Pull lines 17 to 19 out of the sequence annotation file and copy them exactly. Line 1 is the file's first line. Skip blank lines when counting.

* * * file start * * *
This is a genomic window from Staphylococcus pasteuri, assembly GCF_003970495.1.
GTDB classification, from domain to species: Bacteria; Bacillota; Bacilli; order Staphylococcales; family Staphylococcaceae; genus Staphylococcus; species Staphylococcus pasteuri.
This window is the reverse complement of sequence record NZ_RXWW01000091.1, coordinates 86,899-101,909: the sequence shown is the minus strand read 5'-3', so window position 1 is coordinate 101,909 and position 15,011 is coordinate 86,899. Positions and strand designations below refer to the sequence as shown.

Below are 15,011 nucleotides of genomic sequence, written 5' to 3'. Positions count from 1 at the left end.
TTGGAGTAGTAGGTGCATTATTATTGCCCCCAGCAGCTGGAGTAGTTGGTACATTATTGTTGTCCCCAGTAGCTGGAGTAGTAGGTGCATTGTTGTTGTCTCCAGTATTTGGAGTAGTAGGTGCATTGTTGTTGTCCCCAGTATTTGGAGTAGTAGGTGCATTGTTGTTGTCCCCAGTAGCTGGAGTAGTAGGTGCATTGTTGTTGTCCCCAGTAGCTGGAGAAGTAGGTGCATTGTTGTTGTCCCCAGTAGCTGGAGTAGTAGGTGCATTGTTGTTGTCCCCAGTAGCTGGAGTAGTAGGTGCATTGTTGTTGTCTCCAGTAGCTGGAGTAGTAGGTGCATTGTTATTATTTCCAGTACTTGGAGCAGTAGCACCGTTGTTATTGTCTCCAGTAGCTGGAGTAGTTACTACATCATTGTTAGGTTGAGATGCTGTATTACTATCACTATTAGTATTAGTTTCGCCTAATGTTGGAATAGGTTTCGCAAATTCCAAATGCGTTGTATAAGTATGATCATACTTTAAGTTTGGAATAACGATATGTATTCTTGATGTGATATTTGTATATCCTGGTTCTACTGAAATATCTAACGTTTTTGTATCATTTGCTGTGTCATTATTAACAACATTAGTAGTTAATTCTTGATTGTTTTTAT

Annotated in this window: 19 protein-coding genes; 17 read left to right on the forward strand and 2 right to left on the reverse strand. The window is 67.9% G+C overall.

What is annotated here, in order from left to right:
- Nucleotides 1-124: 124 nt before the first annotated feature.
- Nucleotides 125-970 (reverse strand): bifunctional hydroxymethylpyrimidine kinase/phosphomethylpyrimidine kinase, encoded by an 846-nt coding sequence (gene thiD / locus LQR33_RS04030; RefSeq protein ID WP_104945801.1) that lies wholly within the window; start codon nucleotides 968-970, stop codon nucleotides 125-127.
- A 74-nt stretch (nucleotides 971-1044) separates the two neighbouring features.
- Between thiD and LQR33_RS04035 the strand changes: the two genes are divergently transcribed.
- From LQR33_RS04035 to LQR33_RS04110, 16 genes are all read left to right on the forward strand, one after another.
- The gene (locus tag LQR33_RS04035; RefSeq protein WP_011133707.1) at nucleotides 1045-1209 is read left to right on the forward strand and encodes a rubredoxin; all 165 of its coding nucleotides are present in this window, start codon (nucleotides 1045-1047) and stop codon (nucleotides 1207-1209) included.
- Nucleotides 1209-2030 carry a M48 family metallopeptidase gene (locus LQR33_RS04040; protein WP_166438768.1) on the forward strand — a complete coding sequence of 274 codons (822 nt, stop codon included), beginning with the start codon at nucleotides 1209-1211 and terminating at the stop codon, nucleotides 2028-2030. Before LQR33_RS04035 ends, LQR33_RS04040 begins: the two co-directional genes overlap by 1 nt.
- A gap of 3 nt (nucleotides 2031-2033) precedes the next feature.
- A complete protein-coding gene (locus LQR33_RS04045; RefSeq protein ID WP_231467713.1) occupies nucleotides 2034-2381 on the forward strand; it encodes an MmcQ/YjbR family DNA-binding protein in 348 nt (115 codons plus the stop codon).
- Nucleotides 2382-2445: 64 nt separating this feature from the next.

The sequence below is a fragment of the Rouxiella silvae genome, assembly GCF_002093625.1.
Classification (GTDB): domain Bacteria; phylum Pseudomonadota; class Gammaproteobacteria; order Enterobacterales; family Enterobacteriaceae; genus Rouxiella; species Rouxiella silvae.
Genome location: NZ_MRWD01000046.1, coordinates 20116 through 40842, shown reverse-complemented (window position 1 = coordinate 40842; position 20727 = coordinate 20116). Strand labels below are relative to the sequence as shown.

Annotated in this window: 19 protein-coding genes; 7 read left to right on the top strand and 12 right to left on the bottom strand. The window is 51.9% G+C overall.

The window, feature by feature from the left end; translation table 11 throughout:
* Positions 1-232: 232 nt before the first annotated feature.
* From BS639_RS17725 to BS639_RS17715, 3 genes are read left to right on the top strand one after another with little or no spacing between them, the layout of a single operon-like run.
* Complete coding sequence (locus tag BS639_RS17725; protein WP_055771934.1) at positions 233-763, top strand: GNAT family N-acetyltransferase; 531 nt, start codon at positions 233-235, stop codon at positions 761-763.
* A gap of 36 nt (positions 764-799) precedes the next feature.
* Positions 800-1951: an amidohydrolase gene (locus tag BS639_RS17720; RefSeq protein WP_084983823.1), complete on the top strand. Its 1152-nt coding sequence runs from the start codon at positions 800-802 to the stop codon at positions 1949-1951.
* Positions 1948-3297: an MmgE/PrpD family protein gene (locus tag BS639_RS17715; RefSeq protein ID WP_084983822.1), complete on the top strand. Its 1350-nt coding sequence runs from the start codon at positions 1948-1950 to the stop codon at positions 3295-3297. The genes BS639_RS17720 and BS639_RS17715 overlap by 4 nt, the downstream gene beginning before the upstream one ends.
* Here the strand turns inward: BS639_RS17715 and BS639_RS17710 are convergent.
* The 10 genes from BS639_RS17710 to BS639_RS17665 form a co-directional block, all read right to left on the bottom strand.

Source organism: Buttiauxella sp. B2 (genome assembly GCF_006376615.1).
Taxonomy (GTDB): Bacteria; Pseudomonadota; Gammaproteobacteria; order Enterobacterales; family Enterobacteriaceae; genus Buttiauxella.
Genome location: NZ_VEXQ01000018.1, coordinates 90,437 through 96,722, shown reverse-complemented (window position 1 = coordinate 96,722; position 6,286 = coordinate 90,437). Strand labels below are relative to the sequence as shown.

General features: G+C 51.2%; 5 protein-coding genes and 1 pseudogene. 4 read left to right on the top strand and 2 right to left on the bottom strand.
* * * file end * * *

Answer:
- Nucleotides 2382-2445: 64 nt separating this feature from the next.

The sequence below is a fragment of the Rouxiella silvae genome, assembly GCF_002093625.1.
Classification (GTDB): domain Bacteria; phylum Pseudomonadota; class Gammaproteobacteria; order Enterobacterales; family Enterobacteriaceae; genus Rouxiella; species Rouxiella silvae.